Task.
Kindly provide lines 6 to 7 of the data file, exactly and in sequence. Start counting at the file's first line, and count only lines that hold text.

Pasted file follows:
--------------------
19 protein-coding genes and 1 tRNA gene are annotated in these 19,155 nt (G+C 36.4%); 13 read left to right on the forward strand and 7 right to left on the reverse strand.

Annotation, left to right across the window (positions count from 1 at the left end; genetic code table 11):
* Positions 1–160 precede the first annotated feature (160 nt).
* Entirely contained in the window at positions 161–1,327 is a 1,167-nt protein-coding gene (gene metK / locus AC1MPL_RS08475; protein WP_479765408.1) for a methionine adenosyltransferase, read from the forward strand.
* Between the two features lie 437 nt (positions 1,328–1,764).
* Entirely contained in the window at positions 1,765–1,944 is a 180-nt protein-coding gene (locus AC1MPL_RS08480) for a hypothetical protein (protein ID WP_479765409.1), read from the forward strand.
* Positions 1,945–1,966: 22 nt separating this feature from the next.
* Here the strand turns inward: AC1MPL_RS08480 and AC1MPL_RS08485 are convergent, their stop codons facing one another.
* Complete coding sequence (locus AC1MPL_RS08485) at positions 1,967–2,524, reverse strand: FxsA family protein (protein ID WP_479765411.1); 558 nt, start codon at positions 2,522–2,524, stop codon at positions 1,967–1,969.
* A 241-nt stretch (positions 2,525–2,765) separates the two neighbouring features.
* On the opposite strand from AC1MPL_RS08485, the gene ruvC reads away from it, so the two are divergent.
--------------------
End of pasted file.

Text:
* Entirely contained in the window at positions 1,765–1,944 is a 180-nt protein-coding gene (locus AC1MPL_RS08480) for a hypothetical protein (protein ID WP_479765409.1), read from the forward strand.
* Positions 1,945–1,966: 22 nt separating this feature from the next.